In a recent post, I described the importance of thinking about what we hope to achieve from building more transparent neural nets and explainable AI models. But today I want to talk about one of three emerging methods that researchers are using to make headway in this space.
Let's start with deep explanations, a method of building explainable AI where where we try to tease apart what is happening within the neural network itself. Within deep explanations, I’d like to highlight three techniques:
In this first technique, SRI tried to learn semantic associations in video. The goal was to “count” occurrences of items of interest in frames of a long video and generate a caption for that event. The eventual goal was to later be able to search video content.
In one example, they took a video sequence of a skateboarder. They identified frames of a skateboarder standing, jumping or falling. When composited into one event, they wanted the model to say “This is a skateboarder attempting a board trick”.
They retrieved as much information as possible from the scenes using visual recognition, audio based recognition, and even OCR techniques for looking at closed captioning when available. This information was then fed into stacked convolutional layers in a network for classification and trained multiples times; they trained it to associate semantic attributes within specific hidden layers, and they trained it to associate hidden nodes with human-labeled ontologies. And they used this to generate examples of prominent but unlabeled nodes to see what they should be applying.
Another example used a video of a wedding. They wanted the model to look at the evidence supporting this event being a wedding: a bride, a groom, an exchange of rings.
This technique mixes learned subject matter expertise with a learned system. Classifying the picture as a ring being placed on a finger is not enough in this case; you also have to provide the ontology as the subject matter expert that these events imply something specific (ie, two people getting married). This has to be done as part of building the model itself.
SRI completed this task successfully. They later used meta data derived from scenes to build a system for searching video for certain moments (ie: show me the vows). You can see the original paper detailing this work here.
The second technique, out of Berkeley, expanded on these efforts.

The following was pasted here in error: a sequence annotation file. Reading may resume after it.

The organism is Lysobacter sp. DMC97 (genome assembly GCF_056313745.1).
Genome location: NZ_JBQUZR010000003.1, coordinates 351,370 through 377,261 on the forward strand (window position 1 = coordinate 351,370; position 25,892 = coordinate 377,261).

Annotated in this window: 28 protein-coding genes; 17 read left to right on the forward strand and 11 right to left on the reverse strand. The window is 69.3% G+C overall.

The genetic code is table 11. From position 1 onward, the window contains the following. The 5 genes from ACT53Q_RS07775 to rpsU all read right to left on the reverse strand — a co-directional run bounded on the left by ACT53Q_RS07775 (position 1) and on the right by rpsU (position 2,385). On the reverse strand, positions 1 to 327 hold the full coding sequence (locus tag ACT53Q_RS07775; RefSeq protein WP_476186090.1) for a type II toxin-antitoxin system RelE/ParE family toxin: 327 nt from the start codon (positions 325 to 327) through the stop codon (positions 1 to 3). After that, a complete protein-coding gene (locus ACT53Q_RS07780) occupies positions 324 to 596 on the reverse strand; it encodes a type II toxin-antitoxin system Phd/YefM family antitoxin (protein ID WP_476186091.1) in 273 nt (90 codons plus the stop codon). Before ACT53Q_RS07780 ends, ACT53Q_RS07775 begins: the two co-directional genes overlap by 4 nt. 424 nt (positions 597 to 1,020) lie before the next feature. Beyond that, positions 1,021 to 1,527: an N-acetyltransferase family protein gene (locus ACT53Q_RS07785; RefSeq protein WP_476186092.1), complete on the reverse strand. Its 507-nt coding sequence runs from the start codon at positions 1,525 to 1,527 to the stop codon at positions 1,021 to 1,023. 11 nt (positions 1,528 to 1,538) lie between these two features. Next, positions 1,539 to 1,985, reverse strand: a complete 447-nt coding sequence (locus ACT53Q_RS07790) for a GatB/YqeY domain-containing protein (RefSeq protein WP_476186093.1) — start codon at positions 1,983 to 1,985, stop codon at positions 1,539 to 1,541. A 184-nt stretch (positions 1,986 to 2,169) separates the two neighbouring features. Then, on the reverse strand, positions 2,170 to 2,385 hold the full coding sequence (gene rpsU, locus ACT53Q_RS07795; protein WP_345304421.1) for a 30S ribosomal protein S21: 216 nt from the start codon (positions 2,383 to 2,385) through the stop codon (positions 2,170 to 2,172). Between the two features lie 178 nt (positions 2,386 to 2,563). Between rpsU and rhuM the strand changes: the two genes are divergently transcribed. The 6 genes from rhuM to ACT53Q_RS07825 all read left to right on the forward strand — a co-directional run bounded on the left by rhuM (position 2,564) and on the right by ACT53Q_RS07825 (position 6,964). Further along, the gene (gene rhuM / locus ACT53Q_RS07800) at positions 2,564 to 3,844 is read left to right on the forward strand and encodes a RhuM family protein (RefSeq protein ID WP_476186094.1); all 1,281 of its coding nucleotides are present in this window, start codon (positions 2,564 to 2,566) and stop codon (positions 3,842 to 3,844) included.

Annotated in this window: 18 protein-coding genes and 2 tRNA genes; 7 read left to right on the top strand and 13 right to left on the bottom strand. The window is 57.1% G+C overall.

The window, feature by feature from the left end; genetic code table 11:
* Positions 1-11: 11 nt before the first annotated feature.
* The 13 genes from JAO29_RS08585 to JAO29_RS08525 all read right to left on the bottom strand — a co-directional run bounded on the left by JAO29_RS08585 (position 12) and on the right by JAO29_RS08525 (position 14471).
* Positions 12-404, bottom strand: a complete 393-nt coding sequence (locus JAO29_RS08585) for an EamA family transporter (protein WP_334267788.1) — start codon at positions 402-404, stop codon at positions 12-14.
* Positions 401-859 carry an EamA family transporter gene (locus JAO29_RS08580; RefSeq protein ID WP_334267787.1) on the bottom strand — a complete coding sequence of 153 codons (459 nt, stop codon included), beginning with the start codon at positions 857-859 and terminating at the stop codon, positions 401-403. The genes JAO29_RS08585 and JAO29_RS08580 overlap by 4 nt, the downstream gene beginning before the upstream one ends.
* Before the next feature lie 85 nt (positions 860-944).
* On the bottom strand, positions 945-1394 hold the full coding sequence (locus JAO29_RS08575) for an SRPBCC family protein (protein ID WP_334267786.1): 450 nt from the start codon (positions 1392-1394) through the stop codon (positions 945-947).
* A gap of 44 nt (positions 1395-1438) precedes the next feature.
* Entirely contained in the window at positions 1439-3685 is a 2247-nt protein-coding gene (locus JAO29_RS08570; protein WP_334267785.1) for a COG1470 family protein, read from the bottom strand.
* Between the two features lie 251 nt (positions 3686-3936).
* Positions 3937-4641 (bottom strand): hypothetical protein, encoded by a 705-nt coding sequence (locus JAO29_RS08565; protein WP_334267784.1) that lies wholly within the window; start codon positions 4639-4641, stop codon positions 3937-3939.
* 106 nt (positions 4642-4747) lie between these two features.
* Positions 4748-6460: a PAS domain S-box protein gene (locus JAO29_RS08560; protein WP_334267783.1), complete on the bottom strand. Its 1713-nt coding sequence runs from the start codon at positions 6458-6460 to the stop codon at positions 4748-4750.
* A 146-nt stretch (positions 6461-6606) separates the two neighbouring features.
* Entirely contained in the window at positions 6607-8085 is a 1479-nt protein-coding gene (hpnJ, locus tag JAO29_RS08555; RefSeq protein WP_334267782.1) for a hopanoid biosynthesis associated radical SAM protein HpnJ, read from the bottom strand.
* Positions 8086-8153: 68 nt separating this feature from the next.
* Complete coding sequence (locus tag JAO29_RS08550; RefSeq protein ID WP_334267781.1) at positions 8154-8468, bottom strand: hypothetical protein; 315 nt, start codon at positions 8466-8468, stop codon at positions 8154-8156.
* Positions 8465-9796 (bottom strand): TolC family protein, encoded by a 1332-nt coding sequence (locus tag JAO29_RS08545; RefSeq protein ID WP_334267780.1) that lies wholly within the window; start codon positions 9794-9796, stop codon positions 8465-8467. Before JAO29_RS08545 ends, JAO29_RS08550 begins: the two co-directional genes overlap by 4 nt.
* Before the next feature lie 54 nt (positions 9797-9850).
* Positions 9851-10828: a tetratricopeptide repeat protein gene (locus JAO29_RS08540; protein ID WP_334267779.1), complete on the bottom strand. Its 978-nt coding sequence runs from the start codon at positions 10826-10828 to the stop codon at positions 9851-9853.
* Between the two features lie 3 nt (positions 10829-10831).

Their goal was to generate a caption about why an image was in a specific class. So they didn’t want to just generate a textual caption, they also wanted the system to be discriminative and describe the reasons for thinking a scene shows something.
One example looks at an image of a bird with a long white neck and yellow beak. This system is not able to discriminate this bird from other birds until you bring in the detail that there is a red eye.
They did this by working with a model to classify images. They passed in categories and target sentences to train an LSTM model to generate descriptions. Then they rewarded it on its ability to discriminate between that particular classification and any other classification that could have been derived (as opposed to being rewarded based on relevance). It’s interesting to note that again, subject matter expertise and ontology had to be passed in. The model then learned to generate the appropriate descriptions and repetitively generate more examples to compete with itself, discriminate and be rewarded accordingly.
One important thing to note is that, while it’s discriminative in this way, these explanations for AI are just justifications. The technique does not peer into the innards of a neural net and say what the derived feature is actually representing. They trained the system to competitively discriminate between features that could be used to identify explain different types of animals in the scene. But there’s no way to know if the underlying neural representation was not actually identifying a red eye, and was instead identifying a bird flying over water. You can identify correlation, but you can’t look in and say for certain that you know what the model is doing. You can find the original paper here.
This last technique highlights work done out of MIT. They focused on extracting snippets of text that corresponded to scores.
In one example, they looked at reviews of beer to take textual review, identify ratings, and associate those with each other. This case showed a five star review for appearance of beer being associated with “A pleasant ruby red amber color”. Overall, this is objective. But they also wanted to highlight salient parts of questions that corresponded to categories in forms.
They did this with two pieces: an encoder and a generator.
The encoder builds mapping between the text and the specific scores. The generator is trained simultaneously and looks to pull out text. It takes words, assigns each a probability using traditional methods, and then selects phrases that are not just high probability correlation with the scores they see, but that also possess continuity. Effectively, they’re looking to find strings of words that run together that are all associated with that score Continuity is seen not just with text, but also images, in this system.
With this mechanism, they were able to create brief, coherent explanations tying the scores back to the text. This is not a way of explaining what the neural network is actually doing, but it is a method for rationalizing the behavior and justifying its predictions. You can read the original paper here.
You can view my full talk on Explainable AI techniques in the video below. To learn how Bonsai is building explainability into reinforcement learning models, you can visit https://bons.ai/.